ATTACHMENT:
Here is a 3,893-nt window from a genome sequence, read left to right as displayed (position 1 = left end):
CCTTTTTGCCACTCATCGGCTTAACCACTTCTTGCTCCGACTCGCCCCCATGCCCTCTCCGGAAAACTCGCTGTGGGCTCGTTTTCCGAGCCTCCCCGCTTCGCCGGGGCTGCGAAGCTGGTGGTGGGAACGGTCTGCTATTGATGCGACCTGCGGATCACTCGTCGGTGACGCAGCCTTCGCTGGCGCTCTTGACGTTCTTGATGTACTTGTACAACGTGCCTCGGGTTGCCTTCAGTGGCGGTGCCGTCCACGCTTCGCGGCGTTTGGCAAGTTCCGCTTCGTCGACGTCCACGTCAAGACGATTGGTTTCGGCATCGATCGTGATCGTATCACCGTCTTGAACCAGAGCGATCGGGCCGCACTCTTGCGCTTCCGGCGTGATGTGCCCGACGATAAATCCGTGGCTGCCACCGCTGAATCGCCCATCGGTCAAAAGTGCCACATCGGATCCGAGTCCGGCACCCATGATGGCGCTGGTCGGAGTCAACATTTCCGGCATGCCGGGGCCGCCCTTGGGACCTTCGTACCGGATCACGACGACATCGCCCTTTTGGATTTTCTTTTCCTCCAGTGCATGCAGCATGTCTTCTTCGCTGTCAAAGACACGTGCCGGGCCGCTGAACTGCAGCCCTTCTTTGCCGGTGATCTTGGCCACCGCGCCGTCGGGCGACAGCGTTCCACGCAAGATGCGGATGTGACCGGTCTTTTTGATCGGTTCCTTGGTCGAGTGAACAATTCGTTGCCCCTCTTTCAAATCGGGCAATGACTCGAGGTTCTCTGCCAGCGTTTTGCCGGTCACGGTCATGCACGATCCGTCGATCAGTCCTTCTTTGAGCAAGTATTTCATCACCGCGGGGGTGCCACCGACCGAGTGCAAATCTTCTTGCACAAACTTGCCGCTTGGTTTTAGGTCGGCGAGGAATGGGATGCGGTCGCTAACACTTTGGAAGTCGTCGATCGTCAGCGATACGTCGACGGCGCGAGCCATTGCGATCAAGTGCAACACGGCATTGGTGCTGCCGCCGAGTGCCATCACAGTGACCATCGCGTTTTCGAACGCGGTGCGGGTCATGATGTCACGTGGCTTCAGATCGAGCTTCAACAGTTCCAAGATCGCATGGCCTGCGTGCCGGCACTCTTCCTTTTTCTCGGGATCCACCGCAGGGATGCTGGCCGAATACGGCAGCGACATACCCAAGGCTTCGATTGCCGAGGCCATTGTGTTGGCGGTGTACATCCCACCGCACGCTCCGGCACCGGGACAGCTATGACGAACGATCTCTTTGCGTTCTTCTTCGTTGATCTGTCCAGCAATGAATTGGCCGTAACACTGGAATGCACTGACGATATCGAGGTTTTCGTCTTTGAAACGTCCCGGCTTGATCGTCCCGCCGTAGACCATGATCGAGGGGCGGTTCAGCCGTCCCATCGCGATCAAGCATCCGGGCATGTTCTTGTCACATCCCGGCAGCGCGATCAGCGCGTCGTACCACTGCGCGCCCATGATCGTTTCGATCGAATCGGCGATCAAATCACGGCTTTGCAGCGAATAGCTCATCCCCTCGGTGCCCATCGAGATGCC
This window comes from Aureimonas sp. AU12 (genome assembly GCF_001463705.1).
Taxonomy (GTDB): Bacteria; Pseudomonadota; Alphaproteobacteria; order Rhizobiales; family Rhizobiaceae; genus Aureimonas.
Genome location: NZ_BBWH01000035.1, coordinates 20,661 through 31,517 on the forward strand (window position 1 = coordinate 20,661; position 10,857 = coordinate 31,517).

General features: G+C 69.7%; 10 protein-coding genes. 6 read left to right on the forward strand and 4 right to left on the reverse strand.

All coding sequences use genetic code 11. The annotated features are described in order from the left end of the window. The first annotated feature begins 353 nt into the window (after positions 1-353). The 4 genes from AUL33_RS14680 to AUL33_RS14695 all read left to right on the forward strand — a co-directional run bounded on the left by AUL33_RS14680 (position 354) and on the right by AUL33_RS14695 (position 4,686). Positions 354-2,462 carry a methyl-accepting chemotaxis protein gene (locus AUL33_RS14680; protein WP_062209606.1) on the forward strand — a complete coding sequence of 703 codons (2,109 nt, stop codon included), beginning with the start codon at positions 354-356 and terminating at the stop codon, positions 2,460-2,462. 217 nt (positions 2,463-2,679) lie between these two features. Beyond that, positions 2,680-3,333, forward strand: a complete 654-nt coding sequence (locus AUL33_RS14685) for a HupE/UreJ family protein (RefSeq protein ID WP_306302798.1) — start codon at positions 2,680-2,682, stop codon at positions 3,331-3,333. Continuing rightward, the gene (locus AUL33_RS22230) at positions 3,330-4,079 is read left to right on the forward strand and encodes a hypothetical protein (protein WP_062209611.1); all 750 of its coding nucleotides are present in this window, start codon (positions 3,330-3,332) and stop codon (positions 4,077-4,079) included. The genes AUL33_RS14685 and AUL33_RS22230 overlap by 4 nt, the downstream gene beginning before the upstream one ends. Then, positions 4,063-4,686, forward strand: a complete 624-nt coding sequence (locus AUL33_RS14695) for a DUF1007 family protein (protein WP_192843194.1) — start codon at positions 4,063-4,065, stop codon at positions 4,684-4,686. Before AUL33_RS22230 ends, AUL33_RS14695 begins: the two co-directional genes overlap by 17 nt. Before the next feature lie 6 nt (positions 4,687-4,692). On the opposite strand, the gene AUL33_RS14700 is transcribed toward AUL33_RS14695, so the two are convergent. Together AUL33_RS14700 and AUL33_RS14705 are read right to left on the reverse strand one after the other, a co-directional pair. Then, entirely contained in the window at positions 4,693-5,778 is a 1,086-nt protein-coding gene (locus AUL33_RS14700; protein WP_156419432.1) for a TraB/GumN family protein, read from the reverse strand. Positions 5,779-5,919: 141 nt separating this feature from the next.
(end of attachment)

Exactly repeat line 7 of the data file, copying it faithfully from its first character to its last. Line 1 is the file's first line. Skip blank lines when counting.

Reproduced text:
All coding sequences use genetic code 11. The annotated features are described in order from the left end of the window. The first annotated feature begins 353 nt into the window (after positions 1-353). The 4 genes from AUL33_RS14680 to AUL33_RS14695 all read left to right on the forward strand — a co-directional run bounded on the left by AUL33_RS14680 (position 354) and on the right by AUL33_RS14695 (position 4,686). Positions 354-2,462 carry a methyl-accepting chemotaxis protein gene (locus AUL33_RS14680; protein WP_062209606.1) on the forward strand — a complete coding sequence of 703 codons (2,109 nt, stop codon included), beginning with the start codon at positions 354-356 and terminating at the stop codon, positions 2,460-2,462. 217 nt (positions 2,463-2,679) lie between these two features. Beyond that, positions 2,680-3,333, forward strand: a complete 654-nt coding sequence (locus AUL33_RS14685) for a HupE/UreJ family protein (RefSeq protein ID WP_306302798.1) — start codon at positions 2,680-2,682, stop codon at positions 3,331-3,333. Continuing rightward, the gene (locus AUL33_RS22230) at positions 3,330-4,079 is read left to right on the forward strand and encodes a hypothetical protein (protein WP_062209611.1); all 750 of its coding nucleotides are present in this window, start codon (positions 3,330-3,332) and stop codon (positions 4,077-4,079) included. The genes AUL33_RS14685 and AUL33_RS22230 overlap by 4 nt, the downstream gene beginning before the upstream one ends. Then, positions 4,063-4,686, forward strand: a complete 624-nt coding sequence (locus AUL33_RS14695) for a DUF1007 family protein (protein WP_192843194.1) — start codon at positions 4,063-4,065, stop codon at positions 4,684-4,686. Before AUL33_RS22230 ends, AUL33_RS14695 begins: the two co-directional genes overlap by 17 nt. Before the next feature lie 6 nt (positions 4,687-4,692). On the opposite strand, the gene AUL33_RS14700 is transcribed toward AUL33_RS14695, so the two are convergent. Together AUL33_RS14700 and AUL33_RS14705 are read right to left on the reverse strand one after the other, a co-directional pair. Then, entirely contained in the window at positions 4,693-5,778 is a 1,086-nt protein-coding gene (locus AUL33_RS14700; protein WP_156419432.1) for a TraB/GumN family protein, read from the reverse strand. Positions 5,779-5,919: 141 nt separating this feature from the next.